Machine politics are somewhat difficult to define. Think of a traditional political party, like the Democrats or Republicans. These parties are tasked with finding candidates, running and funding campaigns, and coordinating a platform, or set of values the party ostensibly stands for. Now think of a traditional party, but with extra parts grafted on to it. These parts can range from efforts in community outreach to blackmail, bribery, vote rigging and the policy of rewarding supporters of the machine with jobs for which they are unqualified. Corruption is a natural byproduct of these machines, similar to how carbon dioxide is a byproduct of respiration in humans.

For all the graft and corruption that these groups cause, there were also tangible benefits to machine politics. For one, political machines enfranchised entire ethnic and religious groups, many of which were recent immigrants. In other words, the politics of the machine helped elevate immigrants who might not otherwise have risen to prominent positions. Further, machine politics made ordinary people feel less powerless against the monumental forces of the day, and acted as a buffer from the harshness of the times.

Many of the contexts that gave rise to machine politics in the nineteenth century are present in 21st century America.

Political machines were able to rise to such a powerful place because they capitalized on the changes of the day, change that drove new political ideology and practice, change that saw the rise of cities and new demographics, and change that ultimately drove people into groups of like-minded individuals.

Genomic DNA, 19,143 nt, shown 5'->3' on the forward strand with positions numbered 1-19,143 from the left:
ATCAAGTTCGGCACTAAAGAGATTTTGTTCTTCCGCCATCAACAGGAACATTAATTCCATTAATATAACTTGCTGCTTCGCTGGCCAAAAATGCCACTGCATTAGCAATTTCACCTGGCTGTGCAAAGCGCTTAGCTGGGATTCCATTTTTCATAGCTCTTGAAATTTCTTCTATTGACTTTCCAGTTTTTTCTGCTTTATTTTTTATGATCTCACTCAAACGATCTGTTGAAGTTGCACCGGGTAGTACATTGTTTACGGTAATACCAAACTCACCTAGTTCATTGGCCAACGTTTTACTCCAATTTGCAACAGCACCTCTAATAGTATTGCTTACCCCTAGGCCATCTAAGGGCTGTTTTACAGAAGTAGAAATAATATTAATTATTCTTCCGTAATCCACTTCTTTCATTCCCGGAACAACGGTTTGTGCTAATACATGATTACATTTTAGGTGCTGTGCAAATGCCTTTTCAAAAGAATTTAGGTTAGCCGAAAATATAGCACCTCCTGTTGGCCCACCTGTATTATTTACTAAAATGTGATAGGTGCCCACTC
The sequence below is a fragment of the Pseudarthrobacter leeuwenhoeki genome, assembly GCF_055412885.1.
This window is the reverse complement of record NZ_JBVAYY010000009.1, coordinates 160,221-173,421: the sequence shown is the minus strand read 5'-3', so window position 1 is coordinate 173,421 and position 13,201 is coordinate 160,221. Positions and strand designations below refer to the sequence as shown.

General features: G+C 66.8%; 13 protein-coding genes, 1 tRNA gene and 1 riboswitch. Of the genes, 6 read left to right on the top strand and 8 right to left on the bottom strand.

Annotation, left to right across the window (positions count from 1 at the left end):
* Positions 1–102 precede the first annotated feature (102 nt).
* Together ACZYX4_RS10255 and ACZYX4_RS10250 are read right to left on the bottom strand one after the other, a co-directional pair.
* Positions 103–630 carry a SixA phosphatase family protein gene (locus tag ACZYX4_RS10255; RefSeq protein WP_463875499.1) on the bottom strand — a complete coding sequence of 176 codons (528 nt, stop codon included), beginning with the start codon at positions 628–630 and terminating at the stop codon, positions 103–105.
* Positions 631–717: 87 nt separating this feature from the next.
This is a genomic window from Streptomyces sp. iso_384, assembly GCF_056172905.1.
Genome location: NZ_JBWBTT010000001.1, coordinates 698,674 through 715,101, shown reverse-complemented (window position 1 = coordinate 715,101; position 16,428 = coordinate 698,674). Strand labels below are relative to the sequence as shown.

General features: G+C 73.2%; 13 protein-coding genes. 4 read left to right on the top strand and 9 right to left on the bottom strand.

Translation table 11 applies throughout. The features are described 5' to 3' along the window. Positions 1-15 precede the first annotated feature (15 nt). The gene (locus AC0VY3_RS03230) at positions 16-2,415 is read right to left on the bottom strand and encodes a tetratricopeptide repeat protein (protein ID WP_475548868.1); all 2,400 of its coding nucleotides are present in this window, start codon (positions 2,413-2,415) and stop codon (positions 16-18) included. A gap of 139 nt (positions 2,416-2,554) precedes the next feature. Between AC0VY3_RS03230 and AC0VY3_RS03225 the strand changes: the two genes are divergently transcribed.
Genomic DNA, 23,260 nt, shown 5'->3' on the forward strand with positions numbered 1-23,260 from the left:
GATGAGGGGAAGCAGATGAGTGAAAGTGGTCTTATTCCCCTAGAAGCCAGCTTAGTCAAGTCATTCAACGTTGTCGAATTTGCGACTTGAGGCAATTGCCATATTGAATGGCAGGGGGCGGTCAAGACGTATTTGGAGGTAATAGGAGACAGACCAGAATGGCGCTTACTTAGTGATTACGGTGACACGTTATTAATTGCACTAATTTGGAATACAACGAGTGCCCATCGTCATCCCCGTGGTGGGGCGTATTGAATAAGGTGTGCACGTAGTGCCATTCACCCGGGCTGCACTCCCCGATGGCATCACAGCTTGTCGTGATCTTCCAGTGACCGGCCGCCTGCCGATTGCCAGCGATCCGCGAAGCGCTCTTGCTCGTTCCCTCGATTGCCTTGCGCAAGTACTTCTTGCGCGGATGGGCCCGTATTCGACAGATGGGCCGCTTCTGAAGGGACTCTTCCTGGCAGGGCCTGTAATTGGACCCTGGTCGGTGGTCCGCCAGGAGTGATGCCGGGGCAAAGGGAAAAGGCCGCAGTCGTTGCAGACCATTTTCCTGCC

It is a tired cliche that history repeats itself. As it is commonly used, its meaning has shifted to mean something more definite than the phrase is intended to mean. History does not repeat itself, at least not perfectly or entirely clearly. Instead, the past merely harmonizes with the present, and certain themes can be present across vast gulfs of time. In other words, certain contexts may arise in a present time, contexts that gave rise to movements in the past and will almost certainly do so again. Those movements may run parallel to their predecessors, or they may run counter to them. Contexts arise, people react.

With that in mind, many of the contexts that gave rise to machine politics are present in 21st century America.

America finds itself once again in a time of rapid transition, brought by technological advancement and a changing understanding of the nature of the political and of the market. This has caused and hastened sweeping demographic changes, creating intensely loyal and reactionary groups of like-minded people. These contexts will generate a movement within society, impacting American politics and consequently affecting history. Though the new era will likely not lead to as much corruption, similar understandings of political strategy could very well occur.


The roots of machine politics go back to almost the minute the republic was born. It seems strange to us now, but there was time in America when political parties simply did not exist, though that era, as will presently become clear, did not last for very long. In 1796, George Washington wrapped up a largely uneventful second term with a warning: political parties were dangerous, full stop. As Washington saw it, political parties bred only dissolution and strife, encouraging an us-versus-them mentality that could only bring harm to the newly formed republic.